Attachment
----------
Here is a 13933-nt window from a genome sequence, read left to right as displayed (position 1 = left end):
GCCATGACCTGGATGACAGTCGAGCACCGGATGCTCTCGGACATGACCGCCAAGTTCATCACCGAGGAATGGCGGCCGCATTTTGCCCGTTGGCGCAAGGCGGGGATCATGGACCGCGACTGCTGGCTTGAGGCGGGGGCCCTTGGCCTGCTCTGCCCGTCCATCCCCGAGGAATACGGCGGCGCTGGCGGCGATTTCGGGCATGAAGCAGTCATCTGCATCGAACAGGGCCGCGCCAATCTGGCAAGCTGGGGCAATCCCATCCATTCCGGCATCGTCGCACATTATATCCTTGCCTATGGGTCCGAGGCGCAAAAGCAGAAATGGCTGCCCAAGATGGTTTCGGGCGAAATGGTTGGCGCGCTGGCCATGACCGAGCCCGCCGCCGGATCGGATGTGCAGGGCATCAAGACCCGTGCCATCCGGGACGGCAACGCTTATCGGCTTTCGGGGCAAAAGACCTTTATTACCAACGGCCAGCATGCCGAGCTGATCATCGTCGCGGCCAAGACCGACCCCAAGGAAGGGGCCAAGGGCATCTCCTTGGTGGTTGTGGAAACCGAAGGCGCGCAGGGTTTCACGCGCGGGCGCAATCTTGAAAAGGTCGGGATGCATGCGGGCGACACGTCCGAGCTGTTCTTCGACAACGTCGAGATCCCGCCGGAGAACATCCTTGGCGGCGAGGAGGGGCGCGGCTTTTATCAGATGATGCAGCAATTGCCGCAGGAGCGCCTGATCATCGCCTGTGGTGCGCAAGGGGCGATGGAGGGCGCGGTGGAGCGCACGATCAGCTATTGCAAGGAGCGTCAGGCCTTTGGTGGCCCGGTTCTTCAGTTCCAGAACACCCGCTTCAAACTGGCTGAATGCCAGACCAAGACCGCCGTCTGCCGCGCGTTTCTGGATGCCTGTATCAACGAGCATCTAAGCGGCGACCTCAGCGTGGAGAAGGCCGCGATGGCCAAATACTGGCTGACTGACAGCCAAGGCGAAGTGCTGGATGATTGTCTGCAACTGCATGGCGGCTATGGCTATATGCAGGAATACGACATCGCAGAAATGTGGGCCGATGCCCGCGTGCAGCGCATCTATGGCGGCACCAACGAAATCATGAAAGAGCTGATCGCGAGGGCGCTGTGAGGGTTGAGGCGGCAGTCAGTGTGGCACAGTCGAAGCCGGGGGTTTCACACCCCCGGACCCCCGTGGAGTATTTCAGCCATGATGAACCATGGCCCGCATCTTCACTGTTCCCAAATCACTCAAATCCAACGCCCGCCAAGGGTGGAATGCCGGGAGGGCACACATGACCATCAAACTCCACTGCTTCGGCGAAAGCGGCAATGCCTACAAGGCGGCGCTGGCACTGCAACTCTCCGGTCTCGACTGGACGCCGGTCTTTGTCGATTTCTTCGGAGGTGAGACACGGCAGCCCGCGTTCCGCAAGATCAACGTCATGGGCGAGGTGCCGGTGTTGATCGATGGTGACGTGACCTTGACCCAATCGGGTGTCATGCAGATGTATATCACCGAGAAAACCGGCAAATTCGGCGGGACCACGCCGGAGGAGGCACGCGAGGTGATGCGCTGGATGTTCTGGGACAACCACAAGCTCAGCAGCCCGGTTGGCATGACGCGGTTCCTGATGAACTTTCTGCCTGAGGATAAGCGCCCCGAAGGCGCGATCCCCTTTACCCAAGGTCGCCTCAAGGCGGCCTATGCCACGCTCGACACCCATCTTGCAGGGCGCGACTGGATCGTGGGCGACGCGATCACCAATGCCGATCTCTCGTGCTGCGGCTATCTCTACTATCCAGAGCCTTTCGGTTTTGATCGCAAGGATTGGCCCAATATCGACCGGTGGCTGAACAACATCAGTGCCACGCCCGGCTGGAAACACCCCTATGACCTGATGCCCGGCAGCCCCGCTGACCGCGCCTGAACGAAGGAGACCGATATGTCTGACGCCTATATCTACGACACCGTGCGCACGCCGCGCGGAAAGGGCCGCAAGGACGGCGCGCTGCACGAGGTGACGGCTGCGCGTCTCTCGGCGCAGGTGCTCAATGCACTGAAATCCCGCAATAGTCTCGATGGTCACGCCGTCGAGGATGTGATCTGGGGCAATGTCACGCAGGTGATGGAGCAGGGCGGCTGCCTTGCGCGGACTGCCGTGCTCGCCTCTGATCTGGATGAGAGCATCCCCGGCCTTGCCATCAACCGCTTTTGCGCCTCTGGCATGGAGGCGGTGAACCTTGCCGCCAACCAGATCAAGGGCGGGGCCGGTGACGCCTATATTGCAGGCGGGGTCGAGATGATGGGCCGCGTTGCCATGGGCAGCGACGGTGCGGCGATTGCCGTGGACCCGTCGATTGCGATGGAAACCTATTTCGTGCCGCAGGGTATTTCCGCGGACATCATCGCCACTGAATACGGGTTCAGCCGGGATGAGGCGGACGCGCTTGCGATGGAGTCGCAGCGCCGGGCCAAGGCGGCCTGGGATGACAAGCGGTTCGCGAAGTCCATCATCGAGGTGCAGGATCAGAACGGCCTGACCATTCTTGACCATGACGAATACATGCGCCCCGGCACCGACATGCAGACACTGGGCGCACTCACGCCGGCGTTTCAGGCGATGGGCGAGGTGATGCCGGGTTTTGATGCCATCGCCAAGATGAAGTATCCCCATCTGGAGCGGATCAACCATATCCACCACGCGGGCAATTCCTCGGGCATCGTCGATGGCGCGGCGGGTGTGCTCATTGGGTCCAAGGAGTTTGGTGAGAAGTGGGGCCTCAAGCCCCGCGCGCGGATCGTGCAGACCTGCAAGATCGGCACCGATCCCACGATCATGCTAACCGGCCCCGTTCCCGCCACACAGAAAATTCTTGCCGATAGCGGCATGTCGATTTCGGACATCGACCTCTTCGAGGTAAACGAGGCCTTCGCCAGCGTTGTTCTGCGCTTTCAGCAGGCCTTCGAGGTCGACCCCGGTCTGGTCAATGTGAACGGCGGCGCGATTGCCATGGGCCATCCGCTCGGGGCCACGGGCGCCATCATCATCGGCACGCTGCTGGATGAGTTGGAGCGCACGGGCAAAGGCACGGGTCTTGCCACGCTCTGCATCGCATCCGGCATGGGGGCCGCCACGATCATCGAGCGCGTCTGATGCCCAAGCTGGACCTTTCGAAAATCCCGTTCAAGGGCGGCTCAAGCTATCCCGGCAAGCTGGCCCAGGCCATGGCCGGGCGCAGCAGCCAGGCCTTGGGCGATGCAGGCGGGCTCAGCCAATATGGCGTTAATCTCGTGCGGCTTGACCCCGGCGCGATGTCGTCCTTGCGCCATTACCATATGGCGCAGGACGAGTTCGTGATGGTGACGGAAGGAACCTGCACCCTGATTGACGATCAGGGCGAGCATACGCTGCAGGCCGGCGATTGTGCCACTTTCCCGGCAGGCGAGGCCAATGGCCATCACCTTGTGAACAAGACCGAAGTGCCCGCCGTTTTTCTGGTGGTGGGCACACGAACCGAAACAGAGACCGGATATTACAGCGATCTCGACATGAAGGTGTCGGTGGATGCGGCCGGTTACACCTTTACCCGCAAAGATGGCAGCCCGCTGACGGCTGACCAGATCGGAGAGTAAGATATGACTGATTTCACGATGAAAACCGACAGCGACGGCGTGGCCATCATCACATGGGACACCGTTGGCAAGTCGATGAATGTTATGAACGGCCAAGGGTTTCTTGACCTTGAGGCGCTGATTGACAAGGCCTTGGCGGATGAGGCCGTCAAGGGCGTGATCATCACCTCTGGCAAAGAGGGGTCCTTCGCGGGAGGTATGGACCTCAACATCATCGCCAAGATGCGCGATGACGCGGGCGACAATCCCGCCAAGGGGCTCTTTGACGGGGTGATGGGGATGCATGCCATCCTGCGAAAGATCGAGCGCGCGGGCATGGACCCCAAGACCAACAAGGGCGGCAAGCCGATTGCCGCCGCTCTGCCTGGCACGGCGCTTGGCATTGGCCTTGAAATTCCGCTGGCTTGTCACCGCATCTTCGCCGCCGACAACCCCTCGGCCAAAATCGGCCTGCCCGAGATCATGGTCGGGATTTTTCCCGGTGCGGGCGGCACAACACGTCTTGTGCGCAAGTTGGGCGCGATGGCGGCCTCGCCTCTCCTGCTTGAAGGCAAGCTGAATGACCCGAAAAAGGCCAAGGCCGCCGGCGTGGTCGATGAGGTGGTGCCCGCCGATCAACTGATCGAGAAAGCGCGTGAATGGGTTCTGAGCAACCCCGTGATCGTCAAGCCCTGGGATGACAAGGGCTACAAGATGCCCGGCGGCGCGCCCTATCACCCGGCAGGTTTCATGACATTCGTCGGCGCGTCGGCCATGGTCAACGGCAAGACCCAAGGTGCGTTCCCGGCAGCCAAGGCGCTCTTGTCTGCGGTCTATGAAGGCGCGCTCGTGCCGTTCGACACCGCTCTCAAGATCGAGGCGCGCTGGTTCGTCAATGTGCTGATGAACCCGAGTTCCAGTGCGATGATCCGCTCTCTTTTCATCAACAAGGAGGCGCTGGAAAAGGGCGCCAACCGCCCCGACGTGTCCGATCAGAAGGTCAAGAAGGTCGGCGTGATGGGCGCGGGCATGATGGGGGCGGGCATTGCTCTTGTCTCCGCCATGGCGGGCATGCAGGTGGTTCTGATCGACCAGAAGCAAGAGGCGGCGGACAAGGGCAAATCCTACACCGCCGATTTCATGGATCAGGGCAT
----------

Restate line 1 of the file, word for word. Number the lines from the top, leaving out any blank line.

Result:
Here is a 13933-nt window from a genome sequence, read left to right as displayed (position 1 = left end):